- ‘I Am Alive’ app gains popularity in terror-ravaged Lebanon
- Gun giveaways gain popularity among Republican candidates
- S.C. hospital worker slapped with $525 federal fine for refilling $0.89 soda
- Teen from ‘Jihad Jane’ plot becomes youngest ever to serve time on U.S. terror charges
- Iranian woman forgives son’s killer at the gallows
- Nebraska principal sorry for ‘don’t tattle’ flier
- Illinois readies to spend $100M for Obama museum in Chicago
- John Edwards back in court — this time as a lawyer for Va. boy’s malpractice case
- Covered California reports more than 200K in overtime Obamacare sign-ups
- Thanks, Chuck: Hagel says U.S. sending Ukraine sleeping mats, helmets
Power and Hunter-Reay travel long roads to finale
Well, look at them now.
Power and Hunter-Reay go into Saturday night’s season finale at Auto Club Speedway battling for the IndyCar championship. The winner will be a first-time champion _ in any series _ and officially end Dario Franchitti’s three-year title run.
But it would mean a lot.
Hunter-Reay was stuck in the politics of American open-wheel racing. There weren’t enough paying rides, and open seats often go to less talented drivers who can bring sponsorship money to the program. Out of work all of 2006 and most of 2007, there was simply nobody left to call looking for work.
He has found something at Andretti Autosport, where his three-year run is the longest for Hunter-Reay with any one team. A team spokesman told The Associated Press on Friday night that Hunter-Reay has signed a multi-year extension to stay with Andretti.
Although he opened the season talking about racing for the championship, few listed the journeyman driver as a true contender.
“I really wouldn’t even think about it because I am not going to get on that mental high before I am even there, or ever think about how it would feel,” he said. “It’s something I want worse than anything. I want it incredibly bad.”
Nobody can relate to that desire like Power, who goes into the finale with the championship on the line for the third consecutive year.
Power had a lead over Franchitti headed into the 2010 finale, but brushed the wall, finished 25th and lost the title by five points. A year ago, he was involved in an accident on pit road in the penultimate race to lose the points lead. He was then in the 15-car accident in the finale at Las Vegas that killed Dan Wheldon.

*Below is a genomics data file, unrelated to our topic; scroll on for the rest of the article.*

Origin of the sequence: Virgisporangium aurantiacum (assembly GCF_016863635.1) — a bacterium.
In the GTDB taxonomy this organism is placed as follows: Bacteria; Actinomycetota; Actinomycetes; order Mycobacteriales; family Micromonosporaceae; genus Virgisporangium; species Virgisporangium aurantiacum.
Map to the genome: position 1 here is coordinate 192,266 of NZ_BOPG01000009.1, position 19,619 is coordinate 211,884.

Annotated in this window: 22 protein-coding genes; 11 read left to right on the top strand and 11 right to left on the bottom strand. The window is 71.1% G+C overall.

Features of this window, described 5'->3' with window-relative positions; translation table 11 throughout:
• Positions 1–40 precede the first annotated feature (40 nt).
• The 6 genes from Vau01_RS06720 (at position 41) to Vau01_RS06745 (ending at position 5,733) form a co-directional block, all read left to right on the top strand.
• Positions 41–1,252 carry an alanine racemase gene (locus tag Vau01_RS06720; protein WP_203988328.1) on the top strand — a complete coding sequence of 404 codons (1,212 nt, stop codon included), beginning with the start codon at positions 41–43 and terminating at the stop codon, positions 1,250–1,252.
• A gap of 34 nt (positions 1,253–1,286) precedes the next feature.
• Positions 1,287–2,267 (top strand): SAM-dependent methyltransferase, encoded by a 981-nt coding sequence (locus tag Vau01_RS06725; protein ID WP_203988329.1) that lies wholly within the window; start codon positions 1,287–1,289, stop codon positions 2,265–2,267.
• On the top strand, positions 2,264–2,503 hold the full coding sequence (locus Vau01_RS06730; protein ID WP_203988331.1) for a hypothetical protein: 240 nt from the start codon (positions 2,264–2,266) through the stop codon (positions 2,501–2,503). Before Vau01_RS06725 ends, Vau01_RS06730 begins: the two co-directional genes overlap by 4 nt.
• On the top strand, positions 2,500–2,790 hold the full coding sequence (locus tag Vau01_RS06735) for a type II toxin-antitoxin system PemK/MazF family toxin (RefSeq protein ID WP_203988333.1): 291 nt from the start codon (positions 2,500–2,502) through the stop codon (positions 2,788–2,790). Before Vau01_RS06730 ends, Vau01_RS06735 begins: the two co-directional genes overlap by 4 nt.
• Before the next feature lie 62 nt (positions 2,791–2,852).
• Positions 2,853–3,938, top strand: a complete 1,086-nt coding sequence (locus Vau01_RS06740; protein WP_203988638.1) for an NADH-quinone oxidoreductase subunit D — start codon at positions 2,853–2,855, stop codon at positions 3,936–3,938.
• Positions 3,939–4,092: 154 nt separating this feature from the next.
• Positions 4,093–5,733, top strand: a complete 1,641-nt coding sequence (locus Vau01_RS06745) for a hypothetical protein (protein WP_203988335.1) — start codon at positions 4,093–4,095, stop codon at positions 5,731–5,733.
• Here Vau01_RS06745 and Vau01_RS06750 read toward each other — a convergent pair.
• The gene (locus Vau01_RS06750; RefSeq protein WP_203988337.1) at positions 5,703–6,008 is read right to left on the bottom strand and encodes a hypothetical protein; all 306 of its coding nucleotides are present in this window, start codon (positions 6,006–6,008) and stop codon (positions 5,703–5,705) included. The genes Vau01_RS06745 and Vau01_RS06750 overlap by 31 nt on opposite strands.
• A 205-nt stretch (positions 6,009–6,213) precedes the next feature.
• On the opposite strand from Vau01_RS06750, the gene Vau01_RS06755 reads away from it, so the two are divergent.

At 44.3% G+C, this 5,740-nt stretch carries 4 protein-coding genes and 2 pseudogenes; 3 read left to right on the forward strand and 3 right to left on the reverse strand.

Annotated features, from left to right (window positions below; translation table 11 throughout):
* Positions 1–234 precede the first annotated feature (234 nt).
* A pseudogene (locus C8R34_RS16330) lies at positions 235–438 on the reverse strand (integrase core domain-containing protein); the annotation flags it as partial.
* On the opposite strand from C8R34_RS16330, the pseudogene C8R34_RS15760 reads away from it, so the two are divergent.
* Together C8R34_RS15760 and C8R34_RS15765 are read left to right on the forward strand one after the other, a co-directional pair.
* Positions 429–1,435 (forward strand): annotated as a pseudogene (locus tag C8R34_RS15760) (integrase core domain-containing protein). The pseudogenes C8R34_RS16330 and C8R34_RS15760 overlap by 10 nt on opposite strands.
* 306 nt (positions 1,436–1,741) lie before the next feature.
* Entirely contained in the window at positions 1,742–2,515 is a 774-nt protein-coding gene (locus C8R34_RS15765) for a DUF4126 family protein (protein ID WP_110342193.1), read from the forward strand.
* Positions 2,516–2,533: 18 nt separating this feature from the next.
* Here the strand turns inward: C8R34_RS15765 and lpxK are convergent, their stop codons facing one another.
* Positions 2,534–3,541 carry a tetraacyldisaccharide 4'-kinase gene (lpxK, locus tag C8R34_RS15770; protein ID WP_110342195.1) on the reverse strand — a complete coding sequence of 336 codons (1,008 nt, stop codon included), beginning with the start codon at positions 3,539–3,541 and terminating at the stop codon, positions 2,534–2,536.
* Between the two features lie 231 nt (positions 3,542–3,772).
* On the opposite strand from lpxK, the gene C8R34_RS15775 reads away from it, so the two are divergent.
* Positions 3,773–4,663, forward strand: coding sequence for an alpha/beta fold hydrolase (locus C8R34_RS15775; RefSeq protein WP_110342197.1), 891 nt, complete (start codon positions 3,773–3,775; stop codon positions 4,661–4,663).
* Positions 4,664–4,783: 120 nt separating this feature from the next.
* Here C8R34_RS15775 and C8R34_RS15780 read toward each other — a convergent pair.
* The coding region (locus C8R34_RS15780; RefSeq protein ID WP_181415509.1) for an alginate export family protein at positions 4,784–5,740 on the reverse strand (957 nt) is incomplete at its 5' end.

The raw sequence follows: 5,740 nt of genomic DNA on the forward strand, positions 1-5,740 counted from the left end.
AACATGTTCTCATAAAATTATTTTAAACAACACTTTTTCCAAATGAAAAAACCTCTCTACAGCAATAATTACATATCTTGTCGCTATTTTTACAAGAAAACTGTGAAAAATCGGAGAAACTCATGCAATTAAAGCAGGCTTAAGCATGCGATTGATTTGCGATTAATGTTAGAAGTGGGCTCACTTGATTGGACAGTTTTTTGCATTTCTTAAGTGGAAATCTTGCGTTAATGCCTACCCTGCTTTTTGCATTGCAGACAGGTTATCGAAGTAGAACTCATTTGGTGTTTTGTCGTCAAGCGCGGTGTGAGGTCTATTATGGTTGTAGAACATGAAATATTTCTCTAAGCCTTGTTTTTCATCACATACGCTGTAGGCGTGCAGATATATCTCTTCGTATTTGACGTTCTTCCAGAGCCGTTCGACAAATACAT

Power broke his back in the accident, the same injury he suffered in a 2009 wreck at Sonoma. No one would blame him if he headed into Saturday night’s race worried about all the scenarios that could lead to him losing for the third consecutive year.
He’s not, though. Power arrived in Fontana with a Zen-like approach to this final race.
“It’s going to be what it’s going to be, and we just focus on what we can control and however it plays out is what happens,” he said. “We’re going to be the champion, or we’re not.”
This is a driver who once begged and borrowed his way across Europe, and wound up out of money and unwilling to take on any more IOUs. He was close more than once to returning to the family canvas business at home in Australia.
By Joy Overbeck
Redemption by government is futile
- Joe Biden's first Instagram pic mocked as shill for sunglass ad
- Inside China: Marine's comment on islands draws sharp Chinese response
- Jews being told to register in Ukraine: John Kerry
- Obama taunts GOP, takes nationally televised victory lap on Obamacare
- BOLTON: A 'three-state solution' for Middle East peace
- Army goes to war with National Guard, seizes Apache attack helicopters
- Chavez seizes Cargill factory
- 'Culture of intimidation' seen in Nevada ranch standoff
- U.S. pilot scares off Iranians with 'Top Gun'-worthy stunt: 'You really ought to go home'
- IRS emails reveal discussion with Justice about suing nonprofits for election activities
Top 10 handguns in the U.S.